While some municipalities in British Columbia, New Brunswick, and Quebec, including Montreal, have banned plastic straws and bags, there has been an outcry for a comprehensive and consistent national strategy from environmental experts, according to the CBC.

In addition to Trudeau's announcement in Montreal, Environment Minister Catherine McKenna and Fisheries Minister Jonathan Wilkinson will be in Toronto and Vancouver, respectively, discussing the same initiative, the National Post reports.

EcoWatch Daily Newsletter

By Anita Desikan

The Trump administration is routinely undermining your ability — and mine, and everyone else's in this country — to exercise our democratic rights to provide input on the administration's proposed actions through the public comment process. Public comments are just what they sound like: an opportunity for anyone in the public, both individuals and organizations, to submit a comment on a proposed rule that federal agencies are required by law to read and take into account. Public comments can raise the profile of an issue, can help amplify the voices of affected communities, and can show policymakers whether a proposal has broad support or is wildly unpopular.

Read More Show Less
Alena Gamm / EyeEm / Getty Images

By Katey Davidson, MScFN

Bananas are one of the world's most popular fruits.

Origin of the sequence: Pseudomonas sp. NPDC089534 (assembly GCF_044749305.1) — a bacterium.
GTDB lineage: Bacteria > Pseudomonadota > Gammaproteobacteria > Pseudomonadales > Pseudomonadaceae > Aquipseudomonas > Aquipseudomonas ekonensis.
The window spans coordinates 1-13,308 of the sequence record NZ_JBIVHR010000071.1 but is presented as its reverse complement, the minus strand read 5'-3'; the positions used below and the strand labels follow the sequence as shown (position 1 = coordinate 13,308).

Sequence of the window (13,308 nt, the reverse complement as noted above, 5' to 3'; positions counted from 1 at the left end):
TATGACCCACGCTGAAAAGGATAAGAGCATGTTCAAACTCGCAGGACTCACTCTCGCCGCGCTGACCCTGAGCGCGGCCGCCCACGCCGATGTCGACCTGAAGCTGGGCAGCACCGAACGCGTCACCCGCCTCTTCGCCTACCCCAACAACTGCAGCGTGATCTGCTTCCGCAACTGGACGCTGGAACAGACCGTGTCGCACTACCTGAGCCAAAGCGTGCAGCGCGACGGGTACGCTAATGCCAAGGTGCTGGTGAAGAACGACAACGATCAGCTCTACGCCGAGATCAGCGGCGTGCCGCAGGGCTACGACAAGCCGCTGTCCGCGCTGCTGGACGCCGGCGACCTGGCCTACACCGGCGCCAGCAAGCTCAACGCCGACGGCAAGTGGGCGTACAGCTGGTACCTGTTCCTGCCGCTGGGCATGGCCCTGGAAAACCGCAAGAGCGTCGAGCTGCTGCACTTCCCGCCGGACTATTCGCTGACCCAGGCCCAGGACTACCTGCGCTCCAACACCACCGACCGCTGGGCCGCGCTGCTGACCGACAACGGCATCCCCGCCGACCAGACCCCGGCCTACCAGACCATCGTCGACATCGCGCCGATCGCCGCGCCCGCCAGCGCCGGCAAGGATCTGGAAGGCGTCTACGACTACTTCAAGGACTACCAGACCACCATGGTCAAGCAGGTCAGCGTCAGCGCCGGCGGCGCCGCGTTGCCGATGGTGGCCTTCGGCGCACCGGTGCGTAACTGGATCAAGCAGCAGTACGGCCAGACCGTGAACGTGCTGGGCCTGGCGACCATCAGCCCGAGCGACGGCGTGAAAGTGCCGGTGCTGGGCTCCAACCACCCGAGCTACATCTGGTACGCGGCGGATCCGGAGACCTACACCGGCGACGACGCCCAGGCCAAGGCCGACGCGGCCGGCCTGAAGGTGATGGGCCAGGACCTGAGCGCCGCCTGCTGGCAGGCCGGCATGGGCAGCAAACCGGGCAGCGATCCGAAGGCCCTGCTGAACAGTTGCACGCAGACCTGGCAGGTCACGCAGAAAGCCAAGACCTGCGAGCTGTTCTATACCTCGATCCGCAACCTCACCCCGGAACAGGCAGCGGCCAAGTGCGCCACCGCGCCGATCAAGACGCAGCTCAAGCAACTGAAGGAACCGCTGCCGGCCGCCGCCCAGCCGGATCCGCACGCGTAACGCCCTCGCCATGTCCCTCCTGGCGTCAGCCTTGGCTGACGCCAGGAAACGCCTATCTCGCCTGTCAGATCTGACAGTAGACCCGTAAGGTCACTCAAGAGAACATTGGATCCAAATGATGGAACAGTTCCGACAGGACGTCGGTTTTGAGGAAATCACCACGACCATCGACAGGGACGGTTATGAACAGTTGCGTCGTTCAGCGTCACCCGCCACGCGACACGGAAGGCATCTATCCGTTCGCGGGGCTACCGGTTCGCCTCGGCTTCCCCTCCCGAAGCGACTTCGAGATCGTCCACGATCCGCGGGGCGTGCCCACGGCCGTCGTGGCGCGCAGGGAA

Read More Show Less
Sponsored
The Climate Reality Project

Picture this: a world where chocolate is as rare as gold. No more five-dollar bags of candy on Halloween. No more boxes of truffles on Valentine's day. No more roasting s'mores by the campfire. No more hot chocolate on a cold winter's day.

Who wants to live in a world like that?

Read More Show Less
PxHere

By Lisa Wartenberg, MFA, RD, LD

Honey and vinegar have been used for medicinal and culinary purposes for thousands of years, with folk medicine often combining the two as a health tonic (1Trusted Source).

Read More Show Less
Fabian Krause / EyeEm / Getty Images

By Elizabeth Streit, MS, RDN, LD

Paprika is a spice made from the dried peppers of the plant Capsicum annuum.

Read More Show Less
Sponsored
Water protectors of all persuasions gathered in talking circles at Borderland Ranch in Pe'Sla, the heart of the sacred Black Hills, during the first Sovereign Sisters Gathering. At the center are Cheryl Angel in red and white and on her left, Lyla June. Tracy Barnett

By Tracy L. Barnett

Sources reviewed this article for accuracy.

For Sicangu Lakota water protector Cheryl Angel, Standing Rock helped her define what she stands against: an economy rooted in extraction of resources and exploitation of people and planet. It wasn't until she'd had some distance that the vision of what she stands for came into focus.

Read More Show Less
Hedges, 2019 © Hugh Hayden. All photos courtesy of Lisson Gallery

By Patrick Rogers

"I'm really into trees," said the sculptor Hugh Hayden. "I'm drawn to plants."

Read More Show Less
BruceBlock / iStock / Getty Images

By Jillian Kubala, MS, RD

Thanks to their high concentration of powerful plant compounds, foods with a natural purple hue offer a wide array of health benefits.

Read More Show Less